The government has updated its sanctions guidance for charities following the Taliban’s takeover of Afghanistan in August.
The Office of Financial Sanctions Implementation, which operates out of the Treasury, said the Taliban’s resurgence in the country had created “a complex situation where people subject to financial sanctions in the UK now claim to be in positions of authority”.
The OFSI said the UK had enforced financial sanctions relating to Afghanistan since 1999, which come from United Nations resolutions, and had an obligation to implement and enforce them.
The updates include advice on due diligence when using informal value transfer systems for transferring funds including the Hawala system that operates in Afghanistan.
It said in a blog post: “A number of individuals and entities, including members of the Taliban are subject to UN sanctions.
“The UK has not implemented sanctions against the Taliban as an entity and in the absence of an applicable derogation in the relevant UN resolution, the UK is unable to grant a humanitarian licence.
“The UK supports the delivery of aid to Afghanistan that will be used for humanitarian purposes.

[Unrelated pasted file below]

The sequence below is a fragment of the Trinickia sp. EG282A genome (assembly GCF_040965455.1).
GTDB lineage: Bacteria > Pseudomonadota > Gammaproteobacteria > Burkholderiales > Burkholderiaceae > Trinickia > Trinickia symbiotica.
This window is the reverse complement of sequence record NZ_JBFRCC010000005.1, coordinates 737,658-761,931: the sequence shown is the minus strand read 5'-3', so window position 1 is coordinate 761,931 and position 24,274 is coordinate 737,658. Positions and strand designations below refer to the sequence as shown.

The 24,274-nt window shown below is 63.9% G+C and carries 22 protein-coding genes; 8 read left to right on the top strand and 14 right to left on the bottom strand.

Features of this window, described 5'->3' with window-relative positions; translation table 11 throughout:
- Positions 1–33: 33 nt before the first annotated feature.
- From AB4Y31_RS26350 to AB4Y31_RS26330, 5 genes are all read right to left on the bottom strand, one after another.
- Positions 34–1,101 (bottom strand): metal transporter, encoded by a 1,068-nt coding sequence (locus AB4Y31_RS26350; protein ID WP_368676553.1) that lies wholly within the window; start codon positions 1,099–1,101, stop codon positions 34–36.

“We appreciate at these difficult times there may be barriers to this delivery but recognise that now more than ever efforts are needed in the region to prevent a worsening humanitarian crisis.
“We support a targeted approach to sanctions, so that they are effective against sanctions targets while minimising unnecessary disruption or delay of legitimate humanitarian activity.”
The OFSI said the government was committed to engaging with the sector “to understand the barriers to legitimate humanitarian activities and to assist where possible”.
It said it would be hosting a webinar alongside the Charity Commission to help provide additional clarity for charities operating in what it described as “high-risk jurisdictions” such as Afghanistan.
Any charities that become aware of a sanction breach are advised to report it to the OFSI as soon as possible.